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‘May have to let go of zero brokerage structure or…’: Zerodha CEO Nithin Kamath reacts to SEBI’s new circular

Zerodha founder and CEO Nithin Kamath has listed the potential impact of SEBI’s new transparent pricing circular on the broking industry. SEBI recently released a circular requiring all market infrastructure institutions, such as stock exchanges, to be “true to the label” when it comes to charging fees.
According to Nithin Kamath, this new regulation significantly affects brokers, traders, and investors alike.Stock exchanges determine transaction fees based on the total turnover generated by brokers. At the end of each month, brokers receive a rebate, which is the difference between what they charge customers and what the exchange charges them. This practice is prevalent in major markets worldwide, Kamath noted in a post on social media platform X (formerly X).
Kamath said that with the new circular, Zerodha will, in all likelihood, have to let go of the zero brokerage structure and/or increase brokerage for F&O trades. Brokers across the industry will also have to tweak their pricing, he said.
Kamath went on to say that for Zerodha, these rebates constitute approximately 10% of the revenue, while for other brokers in the industry, it ranges from 10-50%. The new circular effectively eliminates this revenue stream, he said.

“We were one of the last remaining brokers that offered free equity delivery trades. We could do this because F&O trading revenues were subsiding equity delivery investors,” he said.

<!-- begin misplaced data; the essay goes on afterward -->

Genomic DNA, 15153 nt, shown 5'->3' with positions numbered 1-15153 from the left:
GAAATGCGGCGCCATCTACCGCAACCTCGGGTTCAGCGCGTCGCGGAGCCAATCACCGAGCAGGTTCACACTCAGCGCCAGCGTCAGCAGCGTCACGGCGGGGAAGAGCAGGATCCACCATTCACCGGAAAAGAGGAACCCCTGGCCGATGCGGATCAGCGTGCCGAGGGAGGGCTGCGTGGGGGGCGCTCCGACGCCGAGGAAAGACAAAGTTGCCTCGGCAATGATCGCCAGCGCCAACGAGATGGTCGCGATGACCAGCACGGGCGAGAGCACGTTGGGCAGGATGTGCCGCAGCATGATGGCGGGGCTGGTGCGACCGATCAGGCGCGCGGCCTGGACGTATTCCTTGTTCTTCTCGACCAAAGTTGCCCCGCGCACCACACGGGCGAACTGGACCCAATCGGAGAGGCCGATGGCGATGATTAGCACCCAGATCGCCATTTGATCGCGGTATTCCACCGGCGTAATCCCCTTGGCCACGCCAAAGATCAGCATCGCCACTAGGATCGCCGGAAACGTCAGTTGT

Sebi has directed market infrastructure institutions (MIIs), such as stock exchanges, to implement a uniform charging structure for all their members starting from October 1. This move eliminates any discounts based on trading volumes.
Presently, certain MIIs employ a volume-based slab charge structure. Members of these MIIs, such as stock brokers, depository participants, or clearing members, usually collect these charges from their clients daily. The MIIs, however, collect the total charges from the members monthly and provide paybacks to their members based on the volumes they generate.
In a circular released on July 1, Sebi emphasized that MIIs, as public utility institutions, serve as first-level regulators. “MIIs, being public utility institutions, act as first-level regulators and are entrusted with the responsibility of providing equal, unrestricted, transparent and fair access to all market participants.”

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